I'm using Django and PostgreSQL, but I'm not absolutely tied to the Django ORM if there's a better way to do this with raw SQL or database specific operations.
I've got a model that needs sequential ordering. Lookup operations will generally retrieve the entire list in order. The most common operation on this data is to move a row to the bottom of a list, with a subset of the intervening items bubbling up to replace the previous item like this:
(operation on A, with subset B, C, E) A -> B B -> C C -> E D -> D E -> A Notice how D does not move.
In general, the subset of items will not be more than about 50 items, but the base list may grow to tens of thousands of entries.
The most obvious way of implementing this is with a simple integer order field. This seems suboptimal. It requires the compromise of making the position ordering column non-unique, where non-uniqueness is only required for the duration of a modification operation. To see this, imagine the minimal operation using A with subset B:
oldpos = B.pos B.pos = A.pos A.pos = oldpos
Even though you've stored the position, at the second line you've violated the uniqueness constraint. Additionally, this method makes atomicity problematic - your read operation has to happen before the write, during which time your records could change. Django's default transaction handling documentation doesn't address this, though I know it should be possible in the SQL using the "REPEATABLE READ" level of transaction locking.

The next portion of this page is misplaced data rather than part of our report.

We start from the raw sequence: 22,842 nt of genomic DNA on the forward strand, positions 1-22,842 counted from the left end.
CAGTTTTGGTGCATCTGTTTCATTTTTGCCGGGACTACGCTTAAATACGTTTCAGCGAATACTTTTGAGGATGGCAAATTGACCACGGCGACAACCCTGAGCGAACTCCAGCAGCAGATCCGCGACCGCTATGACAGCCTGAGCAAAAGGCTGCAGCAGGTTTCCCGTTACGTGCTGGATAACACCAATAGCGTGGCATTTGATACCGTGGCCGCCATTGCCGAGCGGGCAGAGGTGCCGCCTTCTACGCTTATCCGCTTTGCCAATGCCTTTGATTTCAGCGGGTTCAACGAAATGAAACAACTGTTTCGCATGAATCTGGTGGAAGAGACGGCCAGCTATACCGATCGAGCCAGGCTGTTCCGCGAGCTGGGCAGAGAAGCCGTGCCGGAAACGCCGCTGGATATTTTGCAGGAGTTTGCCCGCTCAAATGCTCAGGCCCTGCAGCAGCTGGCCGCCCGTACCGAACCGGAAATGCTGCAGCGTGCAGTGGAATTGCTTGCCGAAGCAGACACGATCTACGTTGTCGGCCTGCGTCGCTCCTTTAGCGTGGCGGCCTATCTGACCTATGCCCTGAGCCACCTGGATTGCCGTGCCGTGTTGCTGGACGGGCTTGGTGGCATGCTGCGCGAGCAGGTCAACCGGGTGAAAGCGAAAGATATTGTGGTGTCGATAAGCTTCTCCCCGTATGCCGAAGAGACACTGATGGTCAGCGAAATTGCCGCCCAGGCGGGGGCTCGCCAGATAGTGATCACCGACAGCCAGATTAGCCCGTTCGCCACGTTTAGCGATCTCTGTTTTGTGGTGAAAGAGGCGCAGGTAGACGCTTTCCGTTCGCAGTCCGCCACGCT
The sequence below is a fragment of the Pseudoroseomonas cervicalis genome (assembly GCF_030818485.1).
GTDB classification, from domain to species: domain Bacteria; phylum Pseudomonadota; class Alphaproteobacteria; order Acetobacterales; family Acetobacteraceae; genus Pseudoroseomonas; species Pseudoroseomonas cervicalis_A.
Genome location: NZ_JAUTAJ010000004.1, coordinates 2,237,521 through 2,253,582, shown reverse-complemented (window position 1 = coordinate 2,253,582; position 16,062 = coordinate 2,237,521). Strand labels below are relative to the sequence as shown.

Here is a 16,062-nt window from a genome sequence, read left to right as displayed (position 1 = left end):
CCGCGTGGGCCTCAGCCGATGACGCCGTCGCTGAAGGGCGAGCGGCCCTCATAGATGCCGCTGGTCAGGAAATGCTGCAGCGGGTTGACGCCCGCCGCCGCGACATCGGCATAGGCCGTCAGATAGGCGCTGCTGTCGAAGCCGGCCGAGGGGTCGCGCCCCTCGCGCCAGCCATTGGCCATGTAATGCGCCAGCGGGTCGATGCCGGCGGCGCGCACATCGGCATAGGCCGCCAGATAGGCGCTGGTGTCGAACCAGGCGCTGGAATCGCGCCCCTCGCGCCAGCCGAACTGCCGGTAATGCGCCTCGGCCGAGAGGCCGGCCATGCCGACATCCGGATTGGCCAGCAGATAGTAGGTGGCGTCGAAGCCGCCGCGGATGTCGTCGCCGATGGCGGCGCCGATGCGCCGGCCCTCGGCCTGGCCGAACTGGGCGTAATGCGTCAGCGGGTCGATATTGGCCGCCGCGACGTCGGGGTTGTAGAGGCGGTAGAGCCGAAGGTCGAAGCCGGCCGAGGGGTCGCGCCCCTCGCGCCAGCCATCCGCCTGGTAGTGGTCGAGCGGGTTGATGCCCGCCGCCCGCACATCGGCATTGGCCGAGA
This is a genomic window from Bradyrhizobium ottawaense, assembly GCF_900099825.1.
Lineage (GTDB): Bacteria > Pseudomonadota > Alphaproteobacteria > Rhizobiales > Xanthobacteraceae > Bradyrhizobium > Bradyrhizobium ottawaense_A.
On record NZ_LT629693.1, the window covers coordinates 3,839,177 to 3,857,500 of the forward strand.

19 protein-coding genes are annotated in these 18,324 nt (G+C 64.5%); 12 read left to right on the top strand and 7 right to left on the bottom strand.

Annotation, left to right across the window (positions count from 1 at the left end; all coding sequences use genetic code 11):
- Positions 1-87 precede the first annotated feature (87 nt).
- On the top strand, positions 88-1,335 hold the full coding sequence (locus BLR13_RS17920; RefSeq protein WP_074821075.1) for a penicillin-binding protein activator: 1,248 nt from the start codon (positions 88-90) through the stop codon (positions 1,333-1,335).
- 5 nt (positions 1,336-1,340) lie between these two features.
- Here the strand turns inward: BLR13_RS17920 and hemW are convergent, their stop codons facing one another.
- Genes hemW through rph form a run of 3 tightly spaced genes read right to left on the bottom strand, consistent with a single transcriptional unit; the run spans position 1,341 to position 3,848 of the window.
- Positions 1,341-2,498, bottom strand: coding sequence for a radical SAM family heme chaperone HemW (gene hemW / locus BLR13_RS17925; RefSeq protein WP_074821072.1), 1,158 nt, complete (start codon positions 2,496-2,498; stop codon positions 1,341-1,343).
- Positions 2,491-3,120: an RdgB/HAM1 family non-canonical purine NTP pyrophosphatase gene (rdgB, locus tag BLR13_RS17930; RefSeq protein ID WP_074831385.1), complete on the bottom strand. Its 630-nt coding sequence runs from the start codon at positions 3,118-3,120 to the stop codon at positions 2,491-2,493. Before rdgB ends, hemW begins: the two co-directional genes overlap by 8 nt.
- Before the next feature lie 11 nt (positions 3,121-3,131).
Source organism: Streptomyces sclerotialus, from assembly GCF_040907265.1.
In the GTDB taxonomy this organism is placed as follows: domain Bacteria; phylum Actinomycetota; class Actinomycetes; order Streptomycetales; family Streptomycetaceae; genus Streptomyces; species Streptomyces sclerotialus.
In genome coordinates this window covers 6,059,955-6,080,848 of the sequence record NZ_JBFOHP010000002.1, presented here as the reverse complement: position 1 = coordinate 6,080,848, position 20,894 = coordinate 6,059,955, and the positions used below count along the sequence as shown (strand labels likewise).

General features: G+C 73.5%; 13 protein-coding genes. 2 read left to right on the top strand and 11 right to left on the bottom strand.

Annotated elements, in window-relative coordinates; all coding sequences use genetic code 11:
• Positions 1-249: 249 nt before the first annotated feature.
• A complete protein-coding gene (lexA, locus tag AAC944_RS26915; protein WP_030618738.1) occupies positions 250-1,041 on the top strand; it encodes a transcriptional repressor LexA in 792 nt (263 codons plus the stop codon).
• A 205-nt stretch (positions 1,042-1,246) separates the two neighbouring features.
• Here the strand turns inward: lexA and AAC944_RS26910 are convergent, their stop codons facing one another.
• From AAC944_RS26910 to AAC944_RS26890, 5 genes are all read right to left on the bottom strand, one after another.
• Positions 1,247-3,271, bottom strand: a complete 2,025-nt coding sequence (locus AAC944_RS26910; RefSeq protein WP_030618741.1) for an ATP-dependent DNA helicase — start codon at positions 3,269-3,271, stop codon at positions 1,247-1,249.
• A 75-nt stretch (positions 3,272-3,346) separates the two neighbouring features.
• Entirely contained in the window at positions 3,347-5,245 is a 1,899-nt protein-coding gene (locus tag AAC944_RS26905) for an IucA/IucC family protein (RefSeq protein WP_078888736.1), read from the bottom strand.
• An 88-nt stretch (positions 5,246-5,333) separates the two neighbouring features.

I'm looking for alternate data structures that suit this use pattern more closely. I've looked at this question for ideas.
One proposal there is the Dewey decimal style solution, which makes insert operations occur numerically between existing values, so inserting A between B and C results in:
A=1 -> B=2 B=2 -> A=2.5 C=3 -> C=3
This solves the column uniqueness problem, but introduces the issue that the column must be a float of a specified number of decimals. Either I over-estimate, and store way more data than I need to, or the system becomes limited by whatever arbitrary decimal length I impose. Furthermore, I don't expect use to be even over the database - some keys are going to be moved far more often than others, making this solution hit the limit sooner. I could solve this problem by periodically re-numbering the database, but it seems that a good data structure should avoid needing this.
Another structure I've considered is the linked list (and variants). This has the advantage of making modification straightforward, but I'm not certain of it's properties with respect to SQL - ordering such a list in the SQL query seems like it would be painful, and extracting a non-sequential subset of the list has terrible retrieval properties.
Beyond this, there are B-Trees, various Binary Trees, and so on. What do you recommend for this data structure? Is there a standard data structure for this solution in SQL? Is the initial idea of going with sequential integers really going to have scaling issues, or am I seeing problems where there are none?